Maria Sharapova, who will compete at the Bank of the West Classic in Stanford, Calif., this week, says that her suspension was difficult, but it increased her desire to play.

Sharapova failed a drug test in January 2016 and was suspended for a year-and-a-half. The five-time Grand Slam champion returned to the tour in Stuttgart in April.

“These last two years have been tougher—so much tougher­—than I ever could have anticipated ... My passion for the game has never wavered. If anything, it's only grown stronger,” Sharapova told The Players' Tribune.

The 30-year-old reached the semis of Stuttgart before losing against Kristina Mladenovic in three close sets. In Madrid, she lost to Eugenie Bouchard, 6-4 in the third, in the second round. In Rome, she retired in the second round due to a hamstring injury and did not play the grass-court season.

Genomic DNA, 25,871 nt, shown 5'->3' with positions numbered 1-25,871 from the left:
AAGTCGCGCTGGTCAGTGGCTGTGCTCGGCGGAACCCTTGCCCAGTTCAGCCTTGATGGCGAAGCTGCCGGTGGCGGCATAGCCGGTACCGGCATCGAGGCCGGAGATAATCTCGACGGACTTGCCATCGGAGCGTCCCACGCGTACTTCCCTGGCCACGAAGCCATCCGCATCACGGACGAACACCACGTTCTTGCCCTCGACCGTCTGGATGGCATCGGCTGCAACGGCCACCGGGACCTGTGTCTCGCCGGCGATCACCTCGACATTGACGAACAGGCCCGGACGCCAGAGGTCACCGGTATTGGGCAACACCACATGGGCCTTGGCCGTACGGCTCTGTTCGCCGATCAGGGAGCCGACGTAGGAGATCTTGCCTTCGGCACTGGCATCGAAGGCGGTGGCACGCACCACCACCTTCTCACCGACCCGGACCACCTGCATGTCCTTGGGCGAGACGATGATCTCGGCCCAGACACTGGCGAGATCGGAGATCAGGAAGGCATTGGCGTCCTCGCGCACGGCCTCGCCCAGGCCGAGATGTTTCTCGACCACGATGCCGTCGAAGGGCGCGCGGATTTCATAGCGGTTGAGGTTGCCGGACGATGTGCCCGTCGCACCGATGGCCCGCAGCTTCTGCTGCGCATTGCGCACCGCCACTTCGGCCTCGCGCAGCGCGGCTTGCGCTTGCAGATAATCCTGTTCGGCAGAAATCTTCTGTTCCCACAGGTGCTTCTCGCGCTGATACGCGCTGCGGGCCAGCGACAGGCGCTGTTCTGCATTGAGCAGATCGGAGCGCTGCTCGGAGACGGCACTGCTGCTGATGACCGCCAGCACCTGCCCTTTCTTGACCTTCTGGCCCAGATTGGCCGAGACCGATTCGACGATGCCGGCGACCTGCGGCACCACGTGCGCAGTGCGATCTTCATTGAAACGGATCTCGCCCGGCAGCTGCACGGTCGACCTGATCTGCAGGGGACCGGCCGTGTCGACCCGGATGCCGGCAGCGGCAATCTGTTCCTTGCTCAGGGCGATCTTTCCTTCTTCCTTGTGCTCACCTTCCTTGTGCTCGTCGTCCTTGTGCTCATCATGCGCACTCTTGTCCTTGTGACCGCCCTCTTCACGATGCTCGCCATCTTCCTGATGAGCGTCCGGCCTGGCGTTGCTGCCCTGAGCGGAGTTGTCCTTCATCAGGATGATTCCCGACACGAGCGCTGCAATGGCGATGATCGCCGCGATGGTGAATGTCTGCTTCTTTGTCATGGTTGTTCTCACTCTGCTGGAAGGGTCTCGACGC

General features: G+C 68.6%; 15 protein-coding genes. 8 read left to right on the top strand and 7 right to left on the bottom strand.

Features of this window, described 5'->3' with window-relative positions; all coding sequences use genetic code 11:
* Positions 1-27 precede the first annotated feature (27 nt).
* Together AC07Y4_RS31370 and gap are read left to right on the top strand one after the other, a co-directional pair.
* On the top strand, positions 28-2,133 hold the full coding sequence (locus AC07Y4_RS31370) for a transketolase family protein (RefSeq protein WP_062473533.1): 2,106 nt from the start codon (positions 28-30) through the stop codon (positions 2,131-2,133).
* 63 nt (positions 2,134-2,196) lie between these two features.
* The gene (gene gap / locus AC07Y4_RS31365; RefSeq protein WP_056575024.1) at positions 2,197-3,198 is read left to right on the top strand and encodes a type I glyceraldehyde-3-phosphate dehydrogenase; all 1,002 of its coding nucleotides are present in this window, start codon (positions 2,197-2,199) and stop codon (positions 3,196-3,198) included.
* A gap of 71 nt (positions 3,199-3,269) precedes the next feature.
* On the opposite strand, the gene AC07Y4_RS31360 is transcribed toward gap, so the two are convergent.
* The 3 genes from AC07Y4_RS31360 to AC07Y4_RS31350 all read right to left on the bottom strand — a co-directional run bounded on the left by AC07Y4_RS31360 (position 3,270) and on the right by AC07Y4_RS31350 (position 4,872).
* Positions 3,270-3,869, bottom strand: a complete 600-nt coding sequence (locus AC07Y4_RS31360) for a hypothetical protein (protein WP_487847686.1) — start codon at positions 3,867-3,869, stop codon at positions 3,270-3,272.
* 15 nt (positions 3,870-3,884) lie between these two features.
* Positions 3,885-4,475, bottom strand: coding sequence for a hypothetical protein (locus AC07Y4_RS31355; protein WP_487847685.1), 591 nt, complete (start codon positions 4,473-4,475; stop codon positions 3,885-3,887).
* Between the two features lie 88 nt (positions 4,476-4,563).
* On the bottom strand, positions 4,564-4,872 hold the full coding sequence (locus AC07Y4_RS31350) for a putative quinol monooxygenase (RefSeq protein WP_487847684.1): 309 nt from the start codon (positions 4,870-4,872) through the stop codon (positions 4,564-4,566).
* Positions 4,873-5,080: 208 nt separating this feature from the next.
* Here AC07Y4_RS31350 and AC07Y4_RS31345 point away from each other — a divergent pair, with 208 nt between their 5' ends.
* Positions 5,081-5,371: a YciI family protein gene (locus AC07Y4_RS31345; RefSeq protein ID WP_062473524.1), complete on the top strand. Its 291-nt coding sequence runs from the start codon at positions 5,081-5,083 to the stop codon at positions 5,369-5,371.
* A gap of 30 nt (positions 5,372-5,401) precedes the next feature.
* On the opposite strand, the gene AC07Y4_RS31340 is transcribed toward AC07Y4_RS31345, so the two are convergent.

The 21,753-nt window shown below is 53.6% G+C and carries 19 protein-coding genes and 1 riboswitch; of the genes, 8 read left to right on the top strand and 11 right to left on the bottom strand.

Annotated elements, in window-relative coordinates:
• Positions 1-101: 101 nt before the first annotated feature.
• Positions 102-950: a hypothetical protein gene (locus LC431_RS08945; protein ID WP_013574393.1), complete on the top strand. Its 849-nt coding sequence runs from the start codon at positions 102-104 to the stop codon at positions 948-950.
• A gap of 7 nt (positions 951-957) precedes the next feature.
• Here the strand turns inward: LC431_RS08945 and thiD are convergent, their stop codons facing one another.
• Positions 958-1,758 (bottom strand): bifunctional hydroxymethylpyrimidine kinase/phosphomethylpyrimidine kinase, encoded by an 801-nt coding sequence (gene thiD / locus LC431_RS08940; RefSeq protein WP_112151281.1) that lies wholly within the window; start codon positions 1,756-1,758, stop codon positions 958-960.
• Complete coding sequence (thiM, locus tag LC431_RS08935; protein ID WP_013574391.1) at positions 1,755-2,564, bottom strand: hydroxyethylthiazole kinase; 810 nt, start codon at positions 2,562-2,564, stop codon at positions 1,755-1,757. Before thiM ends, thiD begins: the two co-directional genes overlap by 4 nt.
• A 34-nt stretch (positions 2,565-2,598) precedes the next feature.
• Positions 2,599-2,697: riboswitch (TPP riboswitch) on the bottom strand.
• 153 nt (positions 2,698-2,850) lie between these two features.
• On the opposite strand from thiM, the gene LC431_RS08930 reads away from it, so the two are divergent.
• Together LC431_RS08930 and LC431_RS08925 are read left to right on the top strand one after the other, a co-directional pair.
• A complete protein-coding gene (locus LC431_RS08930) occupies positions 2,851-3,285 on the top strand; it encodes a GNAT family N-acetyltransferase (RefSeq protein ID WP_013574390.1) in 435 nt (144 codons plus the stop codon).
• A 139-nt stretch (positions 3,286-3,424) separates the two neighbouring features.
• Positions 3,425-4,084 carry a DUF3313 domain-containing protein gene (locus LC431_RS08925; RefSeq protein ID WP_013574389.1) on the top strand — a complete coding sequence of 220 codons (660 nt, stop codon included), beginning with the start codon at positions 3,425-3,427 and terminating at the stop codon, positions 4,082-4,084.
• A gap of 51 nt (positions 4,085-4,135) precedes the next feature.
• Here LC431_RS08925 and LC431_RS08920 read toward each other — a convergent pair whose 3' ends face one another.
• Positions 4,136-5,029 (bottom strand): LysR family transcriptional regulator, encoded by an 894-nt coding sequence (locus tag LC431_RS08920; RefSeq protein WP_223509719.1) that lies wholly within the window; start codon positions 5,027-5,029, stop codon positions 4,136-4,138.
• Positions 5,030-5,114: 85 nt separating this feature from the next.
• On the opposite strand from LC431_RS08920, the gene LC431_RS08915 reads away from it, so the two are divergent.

The former No. 1 has a wild card in the Bank of the West this week. She is then scheduled to play in Toronto and Cincinnati, where she also received wild card.

Some players, including Mladenovic and Bouchard, have criticized Sharapova, saying she should not get wild cards into tournaments as she comes back. Sharapova was refused a wild card by the French Open.

The Russian knows she is under scrutiny.

"I'm not oblivious,” said Sharapova, who is ranked No. 171. “I'm aware of what many of my peers have said about me, and how critical of me some of them have been in the press. I don't think that sort of thing will ever fully be possible to ignore. But at the same time I've always tried to keep a generous attitude towards critics in general ... I've never wanted to respond to the people trashing me by trashing them back; that's always been important to me.

"I've always wanted to face my critics by simply taking the high road. And by showing them, by showing everyone, that taking the high road is a choice."

Maria Sharapova, in Stanford, has no interest in sparring with critics

Maria Sharapova, in Stanford, has no interest in sparring with critics

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